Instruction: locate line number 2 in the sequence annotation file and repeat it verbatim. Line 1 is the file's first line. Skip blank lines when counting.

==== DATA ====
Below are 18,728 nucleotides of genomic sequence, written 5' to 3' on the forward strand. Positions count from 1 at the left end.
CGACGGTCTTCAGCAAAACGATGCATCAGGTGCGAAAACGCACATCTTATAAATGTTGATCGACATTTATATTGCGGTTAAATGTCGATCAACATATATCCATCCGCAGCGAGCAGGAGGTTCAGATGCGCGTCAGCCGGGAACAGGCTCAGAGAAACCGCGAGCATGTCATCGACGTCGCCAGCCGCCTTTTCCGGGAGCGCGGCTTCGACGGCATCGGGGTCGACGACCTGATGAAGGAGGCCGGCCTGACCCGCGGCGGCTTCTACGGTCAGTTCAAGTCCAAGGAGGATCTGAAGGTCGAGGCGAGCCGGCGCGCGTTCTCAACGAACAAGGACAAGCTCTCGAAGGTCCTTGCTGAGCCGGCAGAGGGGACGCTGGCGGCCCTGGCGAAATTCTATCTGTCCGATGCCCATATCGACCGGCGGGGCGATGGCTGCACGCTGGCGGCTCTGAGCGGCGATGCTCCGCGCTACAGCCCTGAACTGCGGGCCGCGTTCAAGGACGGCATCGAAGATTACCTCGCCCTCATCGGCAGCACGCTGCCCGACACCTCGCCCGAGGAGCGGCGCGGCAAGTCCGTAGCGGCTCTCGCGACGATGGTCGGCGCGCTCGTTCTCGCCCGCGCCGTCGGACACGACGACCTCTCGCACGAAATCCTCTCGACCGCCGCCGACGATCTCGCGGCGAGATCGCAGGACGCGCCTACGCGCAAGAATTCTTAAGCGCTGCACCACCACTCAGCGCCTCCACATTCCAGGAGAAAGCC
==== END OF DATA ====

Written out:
CGACGGTCTTCAGCAAAACGATGCATCAGGTGCGAAAACGCACATCTTATAAATGTTGATCGACATTTATATTGCGGTTAAATGTCGATCAACATATATCCATCCGCAGCGAGCAGGAGGTTCAGATGCGCGTCAGCCGGGAACAGGCTCAGAGAAACCGCGAGCATGTCATCGACGTCGCCAGCCGCCTTTTCCGGGAGCGCGGCTTCGACGGCATCGGGGTCGACGACCTGATGAAGGAGGCCGGCCTGACCCGCGGCGGCTTCTACGGTCAGTTCAAGTCCAAGGAGGATCTGAAGGTCGAGGCGAGCCGGCGCGCGTTCTCAACGAACAAGGACAAGCTCTCGAAGGTCCTTGCTGAGCCGGCAGAGGGGACGCTGGCGGCCCTGGCGAAATTCTATCTGTCCGATGCCCATATCGACCGGCGGGGCGATGGCTGCACGCTGGCGGCTCTGAGCGGCGATGCTCCGCGCTACAGCCCTGAACTGCGGGCCGCGTTCAAGGACGGCATCGAAGATTACCTCGCCCTCATCGGCAGCACGCTGCCCGACACCTCGCCCGAGGAGCGGCGCGGCAAGTCCGTAGCGGCTCTCGCGACGATGGTCGGCGCGCTCGTTCTCGCCCGCGCCGTCGGACACGACGACCTCTCGCACGAAATCCTCTCGACCGCCGCCGACGATCTCGCGGCGAGATCGCAGGACGCGCCTACGCGCAAGAATTCTTAAGCGCTGCACCACCACTCAGCGCCTCCACATTCCAGGAGAAAGCC